Health bosses say improvements have been made by Thames Ambulance Service in Lincolnshire, but add that the firm will be kept under “close scrutiny”.
Lincolnshire West Clinical Commissioning Group will keep the company under review on behalf of the county following a poor performance at the end of last year.
County councillors called for bosses at the CCG to terminate the non-emergency patient transport contract in December 2018 after they said they felt “no confidence” in the service.
However, officials at the commissioning group decided not to terminate the contract due to “major risks” if the service was cut short at the height of the winter peak period of demand and have since said improvements have been made with Thames.
A spokesperson for Lincolnshire West CCG said: “The CCG continues to keep the Thames Ambulance Service contract under close scrutiny.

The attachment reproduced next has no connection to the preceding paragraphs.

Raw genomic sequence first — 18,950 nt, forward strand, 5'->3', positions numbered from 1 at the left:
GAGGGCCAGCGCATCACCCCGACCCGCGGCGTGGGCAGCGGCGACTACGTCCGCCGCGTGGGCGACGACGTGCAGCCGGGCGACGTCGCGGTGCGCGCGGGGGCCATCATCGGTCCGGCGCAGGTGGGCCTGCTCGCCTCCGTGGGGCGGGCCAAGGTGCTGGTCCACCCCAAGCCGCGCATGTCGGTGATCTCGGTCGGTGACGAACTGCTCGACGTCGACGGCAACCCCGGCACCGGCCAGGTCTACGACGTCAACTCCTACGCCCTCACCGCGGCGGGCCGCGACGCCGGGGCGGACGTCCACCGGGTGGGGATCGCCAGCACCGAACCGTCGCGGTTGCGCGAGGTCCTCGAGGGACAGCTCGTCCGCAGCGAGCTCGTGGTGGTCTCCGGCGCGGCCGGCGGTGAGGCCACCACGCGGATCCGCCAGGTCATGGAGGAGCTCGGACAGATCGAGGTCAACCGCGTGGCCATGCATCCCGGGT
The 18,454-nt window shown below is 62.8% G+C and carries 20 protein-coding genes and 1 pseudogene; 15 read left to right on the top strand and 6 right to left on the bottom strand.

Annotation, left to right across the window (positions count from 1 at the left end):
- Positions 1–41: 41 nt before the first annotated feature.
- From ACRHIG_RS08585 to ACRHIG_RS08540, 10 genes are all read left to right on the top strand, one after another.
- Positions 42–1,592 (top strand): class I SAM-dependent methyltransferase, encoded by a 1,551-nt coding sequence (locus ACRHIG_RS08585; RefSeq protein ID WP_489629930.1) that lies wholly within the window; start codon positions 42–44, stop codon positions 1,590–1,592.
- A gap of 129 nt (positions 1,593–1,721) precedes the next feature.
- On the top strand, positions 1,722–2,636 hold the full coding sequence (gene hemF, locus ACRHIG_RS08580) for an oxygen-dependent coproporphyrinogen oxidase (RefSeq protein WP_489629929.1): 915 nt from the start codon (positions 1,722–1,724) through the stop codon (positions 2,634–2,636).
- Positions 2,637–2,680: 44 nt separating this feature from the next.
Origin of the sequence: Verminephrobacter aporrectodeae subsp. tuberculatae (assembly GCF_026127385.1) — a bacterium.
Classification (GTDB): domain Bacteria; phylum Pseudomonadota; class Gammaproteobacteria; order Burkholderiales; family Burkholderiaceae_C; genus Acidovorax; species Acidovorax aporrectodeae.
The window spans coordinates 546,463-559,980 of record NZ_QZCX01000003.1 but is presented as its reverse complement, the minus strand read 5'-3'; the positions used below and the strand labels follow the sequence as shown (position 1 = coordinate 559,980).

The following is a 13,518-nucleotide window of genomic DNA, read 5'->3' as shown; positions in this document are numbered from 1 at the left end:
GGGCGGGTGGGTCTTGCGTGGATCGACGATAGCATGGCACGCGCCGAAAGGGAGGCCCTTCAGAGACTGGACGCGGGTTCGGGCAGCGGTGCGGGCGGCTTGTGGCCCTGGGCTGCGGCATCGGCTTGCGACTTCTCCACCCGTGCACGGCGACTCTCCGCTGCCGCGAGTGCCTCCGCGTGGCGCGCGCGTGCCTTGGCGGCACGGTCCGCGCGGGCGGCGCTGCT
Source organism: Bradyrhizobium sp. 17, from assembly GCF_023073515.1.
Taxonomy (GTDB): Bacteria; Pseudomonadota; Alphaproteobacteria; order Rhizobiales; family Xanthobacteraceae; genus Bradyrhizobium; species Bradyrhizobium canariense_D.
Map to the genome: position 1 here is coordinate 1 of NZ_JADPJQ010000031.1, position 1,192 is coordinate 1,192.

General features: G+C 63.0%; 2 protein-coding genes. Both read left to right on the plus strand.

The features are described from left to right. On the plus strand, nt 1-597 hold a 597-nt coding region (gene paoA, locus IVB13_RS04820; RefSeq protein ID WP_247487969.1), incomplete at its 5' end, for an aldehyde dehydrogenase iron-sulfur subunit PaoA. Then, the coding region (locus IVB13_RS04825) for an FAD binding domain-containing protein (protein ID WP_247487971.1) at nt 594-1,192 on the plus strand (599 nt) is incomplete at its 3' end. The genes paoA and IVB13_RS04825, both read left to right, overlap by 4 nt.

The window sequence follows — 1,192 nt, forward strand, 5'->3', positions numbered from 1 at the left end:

“We provided a further update to the Health Scrutiny Panel for Lincolnshire on March 20, 2019 and at that time reported that we considered there were major risks to exiting the contract. Since then there has been some improvement in performance by Thames.
“We are continuing to keep the position under close review.”
Bosses at the CCG are expected to give an update to the scrutiny panel in the coming months.
Lincolnshire West CCG, which is the lead commissioner for non-emergency patient transport services in the county, contracted the company in July 2017.
The service came under criticism from patients and forced Thames to apologise in February 2018 for poor performance in the county.
Since then, the firm has undergone a management restructure which includes Derek Laird, former commercial director of West Midlands Ambulance Service, taking over as chief executive.
Despite the improvement in performance, Thames recently lost the contract for non-emergency patient transport in the north of the county.